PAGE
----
Images from a fulminant mesenteric artery thrombosis
Imaging in Emergency and Critical Care Medicine

Images from a fulminant mesenteric artery thrombosis

Elmas Shaqiri1, Gentian Vyshka2, Maksim Basho3, Bledar Xhemali1

1Institute of Legal Medicine, Tirana, Albania; 2Faculty of Medicine, University of Medicine in Tirana, Tirana, Albania; 3Service of Radiology, University Hospital Center “Mother Teresa”, Tirana, Albania

Correspondence to: Gentian Vyshka. Faculty of Medicine, University of Medicine in Tirana, Tirana, Albania. Email:

Received: 02 September 2019; Accepted: 30 September 2019; Published: 13 December 2019.

doi: 10.21037/jeccm.2019.10.01

The images are related to a fatal and fulminant case, initiating with sudden and unexplained vomiting, in a woman aging 48 years. No relevant previous diseases were referred; apart from a borderline hypertension and hyperlipidemia, both treated not in a regular basis. She was sent in a surgical emergency after a short visit from the family doctor, who ruled out intoxication. The situation deteriorated within the day; from the moment of the onset (2 p.m. ) till the death (1:30 a.m. of the next day) she received perfusions, but collapsed just before the midnight, with a dramatic abdominal distension (Figure 1). An abdominal computerized angiography was eventually performed, with typical findings of mesenteric thrombosis (Figure 2).

Figure 1 Dramatic abdominal distension, leading to death twelve hours after the onset of the complaints.
Figure 2 Imaging study of the case. (A) Abdominal computerized tomography (intravenous contrast phase): abdominal aorta contrasted and with non-stenotic calcifications (in the middle, adjacent to the vertebral body). Blue star: distension of the transversal colon with hydroaeric levels. (B) Reconstruction images of the abdominal angiography showed a full stop of contrast uptake in the superior mesenteric artery (blue star).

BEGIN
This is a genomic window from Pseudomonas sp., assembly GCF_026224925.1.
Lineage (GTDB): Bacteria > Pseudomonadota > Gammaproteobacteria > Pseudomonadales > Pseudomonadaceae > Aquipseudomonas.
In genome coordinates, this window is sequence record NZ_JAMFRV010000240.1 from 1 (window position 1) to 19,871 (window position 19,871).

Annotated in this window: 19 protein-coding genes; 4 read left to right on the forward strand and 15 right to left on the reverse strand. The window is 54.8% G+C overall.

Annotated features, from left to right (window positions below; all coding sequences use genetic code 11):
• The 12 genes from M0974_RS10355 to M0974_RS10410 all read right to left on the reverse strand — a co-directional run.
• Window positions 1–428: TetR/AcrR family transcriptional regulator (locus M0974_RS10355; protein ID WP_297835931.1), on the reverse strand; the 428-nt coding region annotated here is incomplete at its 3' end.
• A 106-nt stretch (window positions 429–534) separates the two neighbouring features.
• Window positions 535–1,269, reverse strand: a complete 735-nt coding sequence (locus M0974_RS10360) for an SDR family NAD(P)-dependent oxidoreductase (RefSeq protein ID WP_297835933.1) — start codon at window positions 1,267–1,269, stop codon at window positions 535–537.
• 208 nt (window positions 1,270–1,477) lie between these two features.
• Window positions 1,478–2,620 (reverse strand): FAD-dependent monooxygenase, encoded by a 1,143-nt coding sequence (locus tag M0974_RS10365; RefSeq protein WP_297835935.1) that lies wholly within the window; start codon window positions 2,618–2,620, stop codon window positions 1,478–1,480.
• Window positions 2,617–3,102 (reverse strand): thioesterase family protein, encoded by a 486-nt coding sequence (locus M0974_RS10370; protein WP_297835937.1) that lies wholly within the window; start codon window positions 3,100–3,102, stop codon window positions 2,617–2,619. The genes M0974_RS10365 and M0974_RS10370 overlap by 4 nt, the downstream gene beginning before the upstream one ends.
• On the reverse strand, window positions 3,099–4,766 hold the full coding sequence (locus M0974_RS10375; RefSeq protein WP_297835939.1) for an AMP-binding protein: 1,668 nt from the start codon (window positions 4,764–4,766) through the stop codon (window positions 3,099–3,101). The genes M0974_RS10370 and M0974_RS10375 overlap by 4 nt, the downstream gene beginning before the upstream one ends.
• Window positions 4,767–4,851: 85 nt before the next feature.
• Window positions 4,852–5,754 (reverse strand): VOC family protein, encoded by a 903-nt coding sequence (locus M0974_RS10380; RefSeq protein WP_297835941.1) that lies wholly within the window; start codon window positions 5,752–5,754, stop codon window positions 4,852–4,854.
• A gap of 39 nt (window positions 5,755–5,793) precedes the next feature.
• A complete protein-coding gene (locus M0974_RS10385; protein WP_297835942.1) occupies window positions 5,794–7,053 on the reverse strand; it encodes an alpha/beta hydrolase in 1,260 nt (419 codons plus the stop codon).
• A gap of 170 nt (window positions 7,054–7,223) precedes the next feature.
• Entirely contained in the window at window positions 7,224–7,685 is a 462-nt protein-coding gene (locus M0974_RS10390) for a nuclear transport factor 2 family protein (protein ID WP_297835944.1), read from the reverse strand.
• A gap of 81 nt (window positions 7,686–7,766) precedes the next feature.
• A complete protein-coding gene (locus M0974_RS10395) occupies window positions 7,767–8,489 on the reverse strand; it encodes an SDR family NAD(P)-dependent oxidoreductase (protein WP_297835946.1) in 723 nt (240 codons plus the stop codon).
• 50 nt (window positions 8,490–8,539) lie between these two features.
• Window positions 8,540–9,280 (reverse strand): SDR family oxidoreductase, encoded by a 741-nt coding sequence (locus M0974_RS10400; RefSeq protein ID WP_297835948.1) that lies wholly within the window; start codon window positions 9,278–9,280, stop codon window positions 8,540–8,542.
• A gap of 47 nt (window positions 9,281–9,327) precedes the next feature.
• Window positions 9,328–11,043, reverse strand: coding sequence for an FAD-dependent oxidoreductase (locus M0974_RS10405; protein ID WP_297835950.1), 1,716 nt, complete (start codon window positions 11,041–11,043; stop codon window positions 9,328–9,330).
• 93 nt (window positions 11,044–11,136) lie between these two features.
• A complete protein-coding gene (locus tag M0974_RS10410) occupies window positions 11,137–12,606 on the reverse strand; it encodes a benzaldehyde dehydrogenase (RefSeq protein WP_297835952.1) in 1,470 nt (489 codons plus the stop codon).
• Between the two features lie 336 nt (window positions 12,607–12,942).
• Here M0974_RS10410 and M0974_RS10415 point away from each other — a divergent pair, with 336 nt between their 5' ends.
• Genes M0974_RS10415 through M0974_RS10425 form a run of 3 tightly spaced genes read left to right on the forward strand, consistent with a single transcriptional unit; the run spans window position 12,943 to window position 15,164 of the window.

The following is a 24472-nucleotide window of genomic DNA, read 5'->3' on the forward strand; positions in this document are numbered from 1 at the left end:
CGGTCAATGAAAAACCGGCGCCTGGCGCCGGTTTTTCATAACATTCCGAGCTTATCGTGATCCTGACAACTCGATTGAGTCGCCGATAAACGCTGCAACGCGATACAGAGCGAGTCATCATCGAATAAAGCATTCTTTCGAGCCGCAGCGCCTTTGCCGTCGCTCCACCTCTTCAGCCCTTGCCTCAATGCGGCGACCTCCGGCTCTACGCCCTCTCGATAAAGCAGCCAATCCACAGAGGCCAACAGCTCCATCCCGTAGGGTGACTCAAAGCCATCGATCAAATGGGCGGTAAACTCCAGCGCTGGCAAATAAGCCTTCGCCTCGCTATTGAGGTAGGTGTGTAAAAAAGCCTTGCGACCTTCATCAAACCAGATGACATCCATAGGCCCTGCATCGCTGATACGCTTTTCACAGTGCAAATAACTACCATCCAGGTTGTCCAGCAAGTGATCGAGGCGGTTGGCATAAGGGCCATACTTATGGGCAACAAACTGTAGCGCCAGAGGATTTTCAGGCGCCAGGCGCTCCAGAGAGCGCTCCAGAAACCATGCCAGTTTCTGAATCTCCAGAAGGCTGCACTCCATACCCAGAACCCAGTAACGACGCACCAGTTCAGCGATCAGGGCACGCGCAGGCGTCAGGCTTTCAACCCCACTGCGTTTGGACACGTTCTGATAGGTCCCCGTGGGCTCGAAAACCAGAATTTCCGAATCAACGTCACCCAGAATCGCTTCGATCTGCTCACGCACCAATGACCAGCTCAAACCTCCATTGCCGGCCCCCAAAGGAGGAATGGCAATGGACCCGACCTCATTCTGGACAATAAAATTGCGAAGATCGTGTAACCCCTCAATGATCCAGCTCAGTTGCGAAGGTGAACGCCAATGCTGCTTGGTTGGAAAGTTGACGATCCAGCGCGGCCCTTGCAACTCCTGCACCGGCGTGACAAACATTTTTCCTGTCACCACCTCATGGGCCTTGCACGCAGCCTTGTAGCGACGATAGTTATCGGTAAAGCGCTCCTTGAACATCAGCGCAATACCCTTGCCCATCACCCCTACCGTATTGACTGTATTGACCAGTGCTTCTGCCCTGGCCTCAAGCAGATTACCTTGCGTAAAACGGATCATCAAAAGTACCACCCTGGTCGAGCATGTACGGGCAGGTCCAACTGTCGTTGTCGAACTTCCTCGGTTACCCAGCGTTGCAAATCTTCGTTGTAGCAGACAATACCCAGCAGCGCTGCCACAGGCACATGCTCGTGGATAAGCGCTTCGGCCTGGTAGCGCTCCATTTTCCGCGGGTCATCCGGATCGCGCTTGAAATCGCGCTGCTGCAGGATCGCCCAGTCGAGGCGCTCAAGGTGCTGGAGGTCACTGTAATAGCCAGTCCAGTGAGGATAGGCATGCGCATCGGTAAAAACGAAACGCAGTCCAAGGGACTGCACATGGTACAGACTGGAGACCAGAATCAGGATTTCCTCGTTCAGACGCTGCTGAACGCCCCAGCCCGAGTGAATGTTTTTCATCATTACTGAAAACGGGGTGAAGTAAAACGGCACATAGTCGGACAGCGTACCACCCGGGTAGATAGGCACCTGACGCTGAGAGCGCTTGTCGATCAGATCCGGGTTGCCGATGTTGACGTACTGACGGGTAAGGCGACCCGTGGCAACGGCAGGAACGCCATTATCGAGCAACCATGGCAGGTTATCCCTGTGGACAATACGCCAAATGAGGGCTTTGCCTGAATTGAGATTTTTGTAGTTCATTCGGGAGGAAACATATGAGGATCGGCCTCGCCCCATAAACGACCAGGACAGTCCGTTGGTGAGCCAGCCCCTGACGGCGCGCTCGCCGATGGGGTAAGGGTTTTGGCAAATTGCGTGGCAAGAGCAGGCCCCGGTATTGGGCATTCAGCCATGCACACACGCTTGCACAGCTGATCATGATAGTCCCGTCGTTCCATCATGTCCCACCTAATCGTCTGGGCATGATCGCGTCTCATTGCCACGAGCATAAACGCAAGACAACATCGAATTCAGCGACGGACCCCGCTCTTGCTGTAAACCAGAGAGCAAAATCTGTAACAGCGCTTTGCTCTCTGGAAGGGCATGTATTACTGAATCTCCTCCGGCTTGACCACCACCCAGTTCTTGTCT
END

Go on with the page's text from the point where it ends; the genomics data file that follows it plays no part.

The surgeons were unable to intervene due to the profound hemodynamic shock; the corpse underwent forensic examination. The macroscopic image of the colon corresponded with a massive hemorrhagic infarction (Figure 3).

Figure 3 Massively infarcted colon; autoptic view.

The intestinal wall showed profuse hemorrhagic foci (Figure 4). Evidence of thrombi and impressive blood stasis was found in the mesenteric vascular bed. The intestinal wall showed as well a high degree of submucosal edema and loss of the glandular structure.

Figure 4 Fresh hemorrhage in the intestinal wall (H/E, 160×).

The acute mesenteric ischemia is notorious for its high degree of lethality. Risk factors for arterial mesenteric ischemia include atherosclerosis, hypovolemia, congestive heart failure, recent myocardial infarction, advanced age, and intra-abdominal malignancy. It seems that the situation cannot be treated medically; anticoagulation is indicated immediately upon diagnosis, whereas thrombolytics seem ineffective. The only option remains the surgical one, which has to be performed without hesitation, consisting in the removal of the dead bowel. An end-to-end anastomosis and eventually the endarterectomy of the obstructed artery will logically be part of the surgical options.




Conflicts of Interest: The authors have no conflicts of interest to declare.

Ethical Statement: The authors are accountable for all aspects of the work in ensuring that questions related to the accuracy or integrity of any part of the work are appropriately investigated and resolved. Consent was obtained for the use of information and images. The patient’s identity has been kept confidential.

doi: 10.21037/jeccm.2019.10.01
Cite this article as: Shaqiri E, Vyshka G, Basho M, Xhemali B. Images from a fulminant mesenteric artery thrombosis. J Emerg Crit Care Med 2019;3:56.